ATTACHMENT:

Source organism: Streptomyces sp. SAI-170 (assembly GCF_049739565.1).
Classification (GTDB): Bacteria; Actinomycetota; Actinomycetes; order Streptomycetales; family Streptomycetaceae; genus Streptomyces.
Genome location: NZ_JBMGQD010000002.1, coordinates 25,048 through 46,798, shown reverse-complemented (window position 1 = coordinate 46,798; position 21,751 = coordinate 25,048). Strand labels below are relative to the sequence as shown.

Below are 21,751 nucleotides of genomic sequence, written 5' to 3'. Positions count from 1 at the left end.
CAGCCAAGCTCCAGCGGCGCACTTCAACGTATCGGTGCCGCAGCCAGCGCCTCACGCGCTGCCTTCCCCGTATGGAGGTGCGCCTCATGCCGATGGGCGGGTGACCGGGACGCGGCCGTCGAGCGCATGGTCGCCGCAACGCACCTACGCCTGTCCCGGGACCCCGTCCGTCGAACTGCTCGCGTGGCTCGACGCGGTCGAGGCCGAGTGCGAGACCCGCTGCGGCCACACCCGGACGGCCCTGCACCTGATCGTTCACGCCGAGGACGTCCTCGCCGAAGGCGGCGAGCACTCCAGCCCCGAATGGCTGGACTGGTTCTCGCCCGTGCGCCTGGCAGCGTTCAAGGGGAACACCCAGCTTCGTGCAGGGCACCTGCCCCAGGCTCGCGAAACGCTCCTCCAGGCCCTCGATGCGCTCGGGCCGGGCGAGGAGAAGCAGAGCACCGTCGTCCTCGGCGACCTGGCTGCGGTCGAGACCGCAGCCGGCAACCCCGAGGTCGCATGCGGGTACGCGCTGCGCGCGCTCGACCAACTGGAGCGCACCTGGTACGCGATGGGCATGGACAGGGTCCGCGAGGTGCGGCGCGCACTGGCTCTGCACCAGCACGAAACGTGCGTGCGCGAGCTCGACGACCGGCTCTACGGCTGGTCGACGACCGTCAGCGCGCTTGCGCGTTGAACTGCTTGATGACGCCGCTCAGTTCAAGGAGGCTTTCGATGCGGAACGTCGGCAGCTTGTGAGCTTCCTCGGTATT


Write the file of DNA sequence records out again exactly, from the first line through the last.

Source organism: Streptomyces sp. SAI-170 (assembly GCF_049739565.1).
Classification (GTDB): Bacteria; Actinomycetota; Actinomycetes; order Streptomycetales; family Streptomycetaceae; genus Streptomyces.
Genome location: NZ_JBMGQD010000002.1, coordinates 25,048 through 46,798, shown reverse-complemented (window position 1 = coordinate 46,798; position 21,751 = coordinate 25,048). Strand labels below are relative to the sequence as shown.

Below are 21,751 nucleotides of genomic sequence, written 5' to 3'. Positions count from 1 at the left end.
CAGCCAAGCTCCAGCGGCGCACTTCAACGTATCGGTGCCGCAGCCAGCGCCTCACGCGCTGCCTTCCCCGTATGGAGGTGCGCCTCATGCCGATGGGCGGGTGACCGGGACGCGGCCGTCGAGCGCATGGTCGCCGCAACGCACCTACGCCTGTCCCGGGACCCCGTCCGTCGAACTGCTCGCGTGGCTCGACGCGGTCGAGGCCGAGTGCGAGACCCGCTGCGGCCACACCCGGACGGCCCTGCACCTGATCGTTCACGCCGAGGACGTCCTCGCCGAAGGCGGCGAGCACTCCAGCCCCGAATGGCTGGACTGGTTCTCGCCCGTGCGCCTGGCAGCGTTCAAGGGGAACACCCAGCTTCGTGCAGGGCACCTGCCCCAGGCTCGCGAAACGCTCCTCCAGGCCCTCGATGCGCTCGGGCCGGGCGAGGAGAAGCAGAGCACCGTCGTCCTCGGCGACCTGGCTGCGGTCGAGACCGCAGCCGGCAACCCCGAGGTCGCATGCGGGTACGCGCTGCGCGCGCTCGACCAACTGGAGCGCACCTGGTACGCGATGGGCATGGACAGGGTCCGCGAGGTGCGGCGCGCACTGGCTCTGCACCAGCACGAAACGTGCGTGCGCGAGCTCGACGACCGGCTCTACGGCTGGTCGACGACCGTCAGCGCGCTTGCGCGTTGAACTGCTTGATGACGCCGCTCAGTTCAAGGAGGCTTTCGATGCGGAACGTCGGCAGCTTGTGAGCTTCCTCGGTATT